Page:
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Oblomov is a Russian novel by an Ivan Goncharov, published in 1859. It tells about the life of the nobleman Oblomov, living in St Petersburg (capital of Czarist Russia) in an apartment with his servant Sachar, daydreaming half the day and doing nothing the other half. Sometimes, one of his old friends visits him and provides a bit of change.

He is the epitome of the "Superfluous man", a type of character you'll often meet in 19th century Russian literature.

The novel is divided into three parts. The first part depicts Oblomov's uneventful life until his childhood friend Andrey Karlovich Stolz visits him; the second part is a Hope Spot, when Stolz pulls him out of his lethargy, urging him to do more, but Oblomov gets distracted by meeting Olga; but in the third part, Oblomov again becomes victim of his old habits, which Stolz calls oblomovshtchina (can be translated as "Oblomovism" - this word entered the Russian language). Result: He continues neglecting his estate in the countryside, breaks up with Olga, gets blackmailed by two "friends", marries the housekeeper Agafya because this is easier to achieve, continues his unhealthy eating habits, has several strokes and finally dies.

Tropes used in Oblomov include:

  • Beta Couple: Sachar and Anisya
  • Big Eater: Oblomov, of course. Also, Tarantyev's buddy Ivan Mukhoyarov (brother of Agafya), who likes to spend his money on delicacies instead of more visible luxuries (if only because people could get suspicious - as he says, they can't see what he has in his stomach).
  • Closer to Earth: Anisja compared to Sachar, Olga to Oblomov (not that hard)
  • Cloudcuckoolander: The titular character
  • The Dog Bites Back: When Tarantyev's buddy is fired because they cheated Oblomov, Tarantyev still has the nerve to shout at Oblomov and demand that he'll give half of his property to Mukhoyarov. Then, finally, Oblomov slaps him, and the servants claim they had seen nothing.
  • Extreme Doormat: Agafya. Oblomov is also guilty of this, seeing as he is pushed around by Tarantyev.
  • Fat Slob: Again, Oblomov. It takes about 150 pages until he leaves his bed, and without Stolz, he may not even have managed that.
  • Film of the Book: Made in Russia.
  • Foil: Stolz, for Oblomov.
  • The Generic Guy: Alekseyev.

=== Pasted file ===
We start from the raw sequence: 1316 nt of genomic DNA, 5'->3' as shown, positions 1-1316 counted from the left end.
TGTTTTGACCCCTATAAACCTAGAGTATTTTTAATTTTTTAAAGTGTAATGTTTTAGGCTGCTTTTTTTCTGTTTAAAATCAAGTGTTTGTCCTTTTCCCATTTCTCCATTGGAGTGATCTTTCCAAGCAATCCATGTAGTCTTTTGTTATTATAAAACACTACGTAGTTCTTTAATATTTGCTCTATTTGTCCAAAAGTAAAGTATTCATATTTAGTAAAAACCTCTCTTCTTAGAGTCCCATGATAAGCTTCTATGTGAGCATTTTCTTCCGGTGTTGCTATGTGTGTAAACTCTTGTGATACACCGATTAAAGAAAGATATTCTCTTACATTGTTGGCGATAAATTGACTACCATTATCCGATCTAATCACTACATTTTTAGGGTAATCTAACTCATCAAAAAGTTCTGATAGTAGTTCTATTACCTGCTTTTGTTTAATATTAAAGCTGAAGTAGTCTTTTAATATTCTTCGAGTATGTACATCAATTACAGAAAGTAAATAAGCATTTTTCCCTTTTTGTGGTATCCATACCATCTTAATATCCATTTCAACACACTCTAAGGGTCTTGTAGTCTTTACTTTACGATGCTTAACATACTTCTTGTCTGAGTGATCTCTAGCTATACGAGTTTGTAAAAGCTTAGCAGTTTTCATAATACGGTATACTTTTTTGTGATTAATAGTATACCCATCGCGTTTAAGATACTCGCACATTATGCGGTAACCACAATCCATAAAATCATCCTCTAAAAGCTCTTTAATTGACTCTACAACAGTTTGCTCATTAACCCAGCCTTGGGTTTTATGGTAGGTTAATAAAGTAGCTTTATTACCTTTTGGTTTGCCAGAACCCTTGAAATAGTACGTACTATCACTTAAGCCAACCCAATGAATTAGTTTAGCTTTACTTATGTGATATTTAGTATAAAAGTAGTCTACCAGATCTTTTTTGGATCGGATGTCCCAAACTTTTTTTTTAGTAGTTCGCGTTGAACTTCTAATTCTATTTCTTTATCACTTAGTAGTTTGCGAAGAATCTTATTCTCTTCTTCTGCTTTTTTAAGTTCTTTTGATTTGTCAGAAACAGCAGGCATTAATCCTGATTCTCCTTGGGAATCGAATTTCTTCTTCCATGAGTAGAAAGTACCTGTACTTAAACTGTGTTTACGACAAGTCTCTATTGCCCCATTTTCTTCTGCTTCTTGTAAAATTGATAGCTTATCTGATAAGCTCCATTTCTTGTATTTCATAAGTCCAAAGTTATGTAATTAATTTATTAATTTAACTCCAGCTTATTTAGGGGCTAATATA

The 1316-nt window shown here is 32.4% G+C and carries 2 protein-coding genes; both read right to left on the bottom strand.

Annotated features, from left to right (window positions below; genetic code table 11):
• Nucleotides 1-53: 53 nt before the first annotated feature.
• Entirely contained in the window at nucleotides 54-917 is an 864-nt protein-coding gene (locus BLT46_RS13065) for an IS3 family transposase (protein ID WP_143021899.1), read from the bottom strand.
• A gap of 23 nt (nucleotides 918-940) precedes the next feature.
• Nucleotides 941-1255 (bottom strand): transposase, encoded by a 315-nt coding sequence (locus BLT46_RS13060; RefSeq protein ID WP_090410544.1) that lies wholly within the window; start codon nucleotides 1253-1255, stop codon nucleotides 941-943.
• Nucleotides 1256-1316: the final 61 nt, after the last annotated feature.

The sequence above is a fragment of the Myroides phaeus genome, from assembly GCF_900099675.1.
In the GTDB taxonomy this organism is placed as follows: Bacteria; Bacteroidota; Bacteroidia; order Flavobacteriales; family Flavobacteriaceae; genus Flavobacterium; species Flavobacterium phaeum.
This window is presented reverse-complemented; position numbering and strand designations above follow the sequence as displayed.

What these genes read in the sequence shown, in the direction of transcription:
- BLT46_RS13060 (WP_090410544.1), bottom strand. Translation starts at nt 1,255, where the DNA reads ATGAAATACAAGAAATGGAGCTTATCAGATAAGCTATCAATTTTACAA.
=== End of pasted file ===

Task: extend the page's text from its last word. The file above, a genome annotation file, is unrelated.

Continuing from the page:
• German Russians: Stolz - a very positive example
  • Heavy Sleeper: Not surprisingly, Oblomov.
  • It's Not You, It's Me: Oblomov to Olga.
  • Jerkass: Sachar, who badmouthes his master and steals from him, if only small amounts. Even worse is Tarantyev, who essentially blackmails Oblomov. After Oblomov dies, Sachar is heartbroken and shows that he was a Jerk with a Heart of Gold all along.
  • The Klutz: Sachar, who regularly breaks stuff.
  • Manipulative Bastard: Tarantyev and his buddy.
  • Momma's Boy: Oblomov shares many characteristics with them, although his father isn't absent and also never shown to be a typical Henpecked Husband.
  • Never My Fault: Oblomov is completely unable to change his life by himself; when he gets unhappy he decides to blame Sachar instead. Now Sachar is a Jerkass and whatnot, but still Mis Blamed.
  • The Pig Pen: Sachar always has dirty hands.
  • Ridiculous Procrastinator: Guess who. After the head of his village tells Oblomov that there are problems, he starts thinking about reforms, and spends the next years with that, without doing anything.
  • Screw the Rules, I Have Connections: A rare good example. Tarantyev's buddy thinks he can pull off robbing Oblomov blind, but Stolz happens to be on first-name base with the general, who gets Mukhoyarov fired.
  • Shut In: The titular character. He's afraid to leave his house, let alone the city or the country. He gets better, thanks to Stolz... and worse again.
  • Spoiled Brat: Oblomov started as this - his family doesn't even mind if he skips school regularly. In fact, they push him to do so.
  • With Friends Like These...: At the beginning, Tarantyev is rude and insulting; later, he and a buddy of him essentially cheat and blackmail Oblomov.